Tag: microsoft teams

Exporting A Microsoft Teams Chat

There’s no export functionality in MS Teams chats and conversations. From Microsoft’s standpoint, this makes sense — customer retention. From the customer standpoint, however? There are times I really want to transfer a conversation elsewhere for some reason. You can copy/paste individual text bubbles. If you only need to get one or two bubbles, manually copying the text is going to be quicker. And, for those with special access, there’s the Security & Compliance discovery export stuff as well as an approach using the Graph API. But for the rest of us general users, there’s no easy way to export the bunch of little chat bubbles that comprise a MS Teams chat.  There is, however, a not-too-hard way to do it in the Teams web client.

I’ll prefix these instructions with a disclaimer – your company may have document retention in Teams. When you export your chat content, you’ll need to maintain appropriate retention policies yourself. In IT, we had a few information categories where retention was “useful life” – we could retain system documentation as long as the system was used. If you’re exporting a chat to keep something you are allowed to keep and then keep it outside of Teams … that’s awesome. If you are trying to keep something the company’s retention policy says should be removed … that’s probably not awesome.

Once you’ve determined that the info you are exporting is OK to export and maintain elsewhere, here’s how to export a Teams chat from within the Teams web client. Step 1, of course, is to lot into Teams at https://teams.microsoft.com and go to the chat you want to export. Scroll up to the top of the chat. If you have a really long chat, it may not be possible to export the entire thing using this approach. I might play around with it in the future, by most of my conversations are in Teams channels so I don’t have a chat that’s more than 30 or so messages.

Once you are at the top of the chat, open the developer tools (ctrl-shift-i in Chrome). Clear the errors — they clutter up the screen.

Paste the following script into the console and hit enter:

var strRunningText = "";
var collectionMessageBubbles = document.querySelectorAll('.message-body-content, .message-datetime');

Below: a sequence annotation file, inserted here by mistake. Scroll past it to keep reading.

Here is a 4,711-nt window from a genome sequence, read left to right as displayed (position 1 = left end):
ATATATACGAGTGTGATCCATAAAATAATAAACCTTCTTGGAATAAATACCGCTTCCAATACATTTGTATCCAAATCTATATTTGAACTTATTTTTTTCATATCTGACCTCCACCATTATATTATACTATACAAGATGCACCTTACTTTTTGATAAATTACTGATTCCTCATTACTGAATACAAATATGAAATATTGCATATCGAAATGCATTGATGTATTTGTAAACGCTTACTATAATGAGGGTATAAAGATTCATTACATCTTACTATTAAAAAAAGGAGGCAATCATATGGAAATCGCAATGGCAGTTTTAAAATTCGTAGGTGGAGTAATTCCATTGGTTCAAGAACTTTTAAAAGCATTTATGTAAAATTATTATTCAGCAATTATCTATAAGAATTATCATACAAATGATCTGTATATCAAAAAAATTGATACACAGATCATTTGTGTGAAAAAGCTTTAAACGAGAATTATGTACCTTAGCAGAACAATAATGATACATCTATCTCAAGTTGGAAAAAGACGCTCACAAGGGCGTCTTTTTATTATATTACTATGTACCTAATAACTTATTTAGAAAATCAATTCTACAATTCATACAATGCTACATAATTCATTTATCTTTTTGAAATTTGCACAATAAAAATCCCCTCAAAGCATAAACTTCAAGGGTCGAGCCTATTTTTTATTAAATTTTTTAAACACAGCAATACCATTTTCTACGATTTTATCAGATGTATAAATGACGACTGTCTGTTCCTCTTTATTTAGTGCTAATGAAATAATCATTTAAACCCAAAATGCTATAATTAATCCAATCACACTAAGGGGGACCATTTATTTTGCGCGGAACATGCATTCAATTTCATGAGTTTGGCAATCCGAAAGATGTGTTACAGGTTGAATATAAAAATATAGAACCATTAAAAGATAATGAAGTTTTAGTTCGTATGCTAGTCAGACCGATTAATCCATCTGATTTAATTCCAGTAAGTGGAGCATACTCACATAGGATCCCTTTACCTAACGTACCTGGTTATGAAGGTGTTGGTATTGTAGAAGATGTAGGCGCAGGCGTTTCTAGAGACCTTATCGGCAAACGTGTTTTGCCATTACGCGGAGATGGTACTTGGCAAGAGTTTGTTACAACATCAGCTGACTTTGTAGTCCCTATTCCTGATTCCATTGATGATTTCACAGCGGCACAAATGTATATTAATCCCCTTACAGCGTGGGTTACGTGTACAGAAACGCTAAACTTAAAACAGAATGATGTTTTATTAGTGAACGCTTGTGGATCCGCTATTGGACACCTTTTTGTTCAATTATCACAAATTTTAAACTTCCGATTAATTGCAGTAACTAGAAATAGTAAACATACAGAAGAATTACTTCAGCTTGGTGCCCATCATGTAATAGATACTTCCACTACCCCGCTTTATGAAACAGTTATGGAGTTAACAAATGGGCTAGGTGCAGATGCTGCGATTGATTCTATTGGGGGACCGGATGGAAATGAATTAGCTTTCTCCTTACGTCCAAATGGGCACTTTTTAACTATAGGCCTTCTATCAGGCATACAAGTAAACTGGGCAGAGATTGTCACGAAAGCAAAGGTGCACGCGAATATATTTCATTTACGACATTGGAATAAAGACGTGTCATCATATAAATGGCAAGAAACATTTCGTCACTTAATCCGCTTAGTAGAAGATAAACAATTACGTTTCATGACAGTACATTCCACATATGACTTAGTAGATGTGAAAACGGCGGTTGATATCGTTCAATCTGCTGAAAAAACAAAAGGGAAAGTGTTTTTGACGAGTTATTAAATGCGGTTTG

for (let objMessageBubble of collectionMessageBubbles) {
     strRunningText = strRunningText + "\n" + objMessageBubble.textContent;
}

console.log(strRunningText);

If you have a long series of chat messages, you’ll get some of the chat displayed and a button to copy the entire chat content to your clipboard.

If you have a shorter series of chat messages, you’ll have the text of the chat in the console window. You can highlight it and copy/paste the text elsewhere.

There’s a little cleanup that can be done – the content of the message-datetime elements have a beginning and trailing newline character along with a bunch of whitespace. You can get a cleaner timestamp (but, if you embed code within your messages … which I do … the code sections have a lot of extraneous newlines):

var strRunningText = "";
var collectionMessageBubbles = document.querySelectorAll('.message-body-content, .message-datetime');

for (let objMessageBubble of collectionMessageBubbles) {
     strRunningText = strRunningText + "\n" + objMessageBubble.innerText;
}

console.log(strRunningText);

The same JavaScript works in the Teams channel conversations except the channel conversations tend to be longer … so you’re going to export some subset of the channel conversation around where you are in the web browser.

* I realized, during a multi-person chat last week, that I don’t grab the name of the individual who posted the message to the chat. Grabbing the person’s name should just entail adding the identifier for the name element into the querySelectorAll list … but that’s not something I’ve had an opportunity to check yet.

Did you know … you can list the members of your MS Team?